Wicca - Paganism. Celts

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Celts Wicca - Paganism, page 6 from www.lost-civilizations.net


The fact that we are re-creating religion for ourselves after centuries of suppression makes us very eclectic and very concerned with the "rightness" of a particular thing for the individual. So when you see some people calling it a religion and others not, when you see it capitalized in some instances and not in others, don't be confused - we're all still basically talking about the same thing.

Neo-Paganism is any of several spiritual movements that attempt to revive the ancient polytheistic religions of Europe and the Middle East. These movements have a close relationship to ritual magic and modern witchcraft. Neo-Paganism differs from them, however, in striving to revive authentic pantheons and rituals of ancient cultures, though often in deliberately eclectic and reconstructionist ways, and by a particularly contemplative and celebrative attitude.

Typically people with romantic feelings toward nature and deep ecological concerns, Neo-Pagans centre their dramatic and colourful rituals around the changes of the seasons and the personification of nature as full of divine life, as well as the holy days and motifs of the religions by which their own groups are inspired.

Modern Neo-Paganism has roots in 19th-century Romanticism and activities inspired by it, such as the British Order of Druids (which, however, claims an older lineage). Sometimes associated with extreme nationalism, Neo-Pagan groups and sentiments were known in Europe before World War II, but contemporary Neo-Paganism is for the most part a product of the 1960s. Influenced by the works of the psychiatrist Carl Jung and the writer Robert Graves, Neo-Paganists are more interested in nature and archetypal psychology than in nationalism.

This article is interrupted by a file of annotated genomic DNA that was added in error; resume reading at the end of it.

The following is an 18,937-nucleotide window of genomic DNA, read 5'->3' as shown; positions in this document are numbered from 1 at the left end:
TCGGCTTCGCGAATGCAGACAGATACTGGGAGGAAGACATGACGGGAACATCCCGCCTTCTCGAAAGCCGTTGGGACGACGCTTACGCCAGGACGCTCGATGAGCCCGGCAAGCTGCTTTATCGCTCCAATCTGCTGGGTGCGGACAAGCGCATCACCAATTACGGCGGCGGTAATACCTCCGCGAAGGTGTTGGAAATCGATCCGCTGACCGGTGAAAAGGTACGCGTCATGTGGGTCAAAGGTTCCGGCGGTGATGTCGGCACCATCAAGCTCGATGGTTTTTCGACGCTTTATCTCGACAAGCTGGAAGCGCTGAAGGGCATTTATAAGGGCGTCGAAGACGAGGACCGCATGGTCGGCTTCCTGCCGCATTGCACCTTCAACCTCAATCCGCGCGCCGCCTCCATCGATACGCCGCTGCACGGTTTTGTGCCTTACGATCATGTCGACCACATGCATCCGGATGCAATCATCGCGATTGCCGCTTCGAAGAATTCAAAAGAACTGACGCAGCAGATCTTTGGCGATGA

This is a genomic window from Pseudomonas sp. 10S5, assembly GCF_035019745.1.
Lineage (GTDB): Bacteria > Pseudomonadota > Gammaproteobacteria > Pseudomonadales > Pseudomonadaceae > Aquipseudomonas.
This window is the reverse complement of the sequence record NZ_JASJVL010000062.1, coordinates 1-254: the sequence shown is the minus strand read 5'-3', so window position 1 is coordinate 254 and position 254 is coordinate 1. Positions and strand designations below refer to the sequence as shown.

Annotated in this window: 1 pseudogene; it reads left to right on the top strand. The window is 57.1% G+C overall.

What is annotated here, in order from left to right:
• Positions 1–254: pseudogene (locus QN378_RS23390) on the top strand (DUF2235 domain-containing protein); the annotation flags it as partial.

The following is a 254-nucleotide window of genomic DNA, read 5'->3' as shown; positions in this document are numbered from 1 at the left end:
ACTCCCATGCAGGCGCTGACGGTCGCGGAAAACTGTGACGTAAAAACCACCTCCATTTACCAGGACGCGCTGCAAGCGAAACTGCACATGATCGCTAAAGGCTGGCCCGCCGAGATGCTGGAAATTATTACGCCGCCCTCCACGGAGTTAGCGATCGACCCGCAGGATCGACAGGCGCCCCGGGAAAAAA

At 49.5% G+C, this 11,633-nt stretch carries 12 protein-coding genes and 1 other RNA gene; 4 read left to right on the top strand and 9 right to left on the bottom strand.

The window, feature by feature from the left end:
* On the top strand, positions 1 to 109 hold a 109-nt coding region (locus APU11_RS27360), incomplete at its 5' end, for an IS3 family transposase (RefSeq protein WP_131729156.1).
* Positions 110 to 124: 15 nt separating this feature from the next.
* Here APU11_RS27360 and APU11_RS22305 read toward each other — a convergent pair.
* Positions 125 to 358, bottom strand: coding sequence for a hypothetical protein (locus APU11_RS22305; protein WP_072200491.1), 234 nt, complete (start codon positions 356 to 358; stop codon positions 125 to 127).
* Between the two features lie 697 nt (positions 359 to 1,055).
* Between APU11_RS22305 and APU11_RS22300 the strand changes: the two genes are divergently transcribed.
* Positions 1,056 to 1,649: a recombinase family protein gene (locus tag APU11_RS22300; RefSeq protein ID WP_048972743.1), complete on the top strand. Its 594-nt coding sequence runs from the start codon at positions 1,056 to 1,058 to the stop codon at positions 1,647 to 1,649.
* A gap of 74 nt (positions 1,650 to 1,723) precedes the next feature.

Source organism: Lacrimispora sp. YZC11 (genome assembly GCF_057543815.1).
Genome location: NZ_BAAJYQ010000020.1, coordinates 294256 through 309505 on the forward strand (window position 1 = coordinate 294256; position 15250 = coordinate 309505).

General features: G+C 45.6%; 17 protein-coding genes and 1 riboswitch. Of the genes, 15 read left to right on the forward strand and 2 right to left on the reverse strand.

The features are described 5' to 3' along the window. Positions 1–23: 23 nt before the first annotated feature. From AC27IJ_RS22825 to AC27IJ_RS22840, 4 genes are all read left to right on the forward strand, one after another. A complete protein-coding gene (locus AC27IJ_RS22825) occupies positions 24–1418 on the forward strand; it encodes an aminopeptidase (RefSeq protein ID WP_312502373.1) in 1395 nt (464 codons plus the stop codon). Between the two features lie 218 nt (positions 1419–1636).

Neo-Paganism in the postwar decades has flourished particularly in the United States and the United Kingdom and in Scandinavia. Some of the major Neo-Pagan groups are the Church of All Worlds, the largest of all the pagan movements, which centres on worship of the earth-mother goddess; Feraferia, based on ancient Greek religion and also centred on goddess worship; Pagan Way, a nature religion centred on goddess worship and the seasons; the Reformed Druids of North America; the Church of the Eternal Source, which has revived ancient Egyptian religion; and the Viking Brotherhood, which celebrates Norse rites. Beginning in the late 1970s, some feminists, open to feminine personifications of the deity, became interested in witchcraft and Neo-Paganism.

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The Devil, 06/11:
Hi, I am the Devil

Sykotik, 29/01:
Actually Satanism would be more labeled under christianity properly being as the existence of Satanism is more Christian based. Most satanic beliefs are taken in from the bible. So why are they always labeled as pagans?

Chickana, 09/01:
While Satanism is a type of paganism yes, the mention of such a vulgar practice seems very crude and unwise. To group satanism with say wiccan, neo paganism and such like is unscholarly. While there were probably tribes of Celts and others who followed a more bloody path, Satan and more closely Satanism is more a Christian grouping and not a pagan one. It's like saying that Atheism is also a form of paganism. Although it's not a full study of a culture, you have to group apples to apples and oranges to oranges. Not many Sects of "paganism" have a "satan" or an "evil" being, so thusly you can't feasibly group this "sect" of different worshipers with those who are inherently peaceful and loving.

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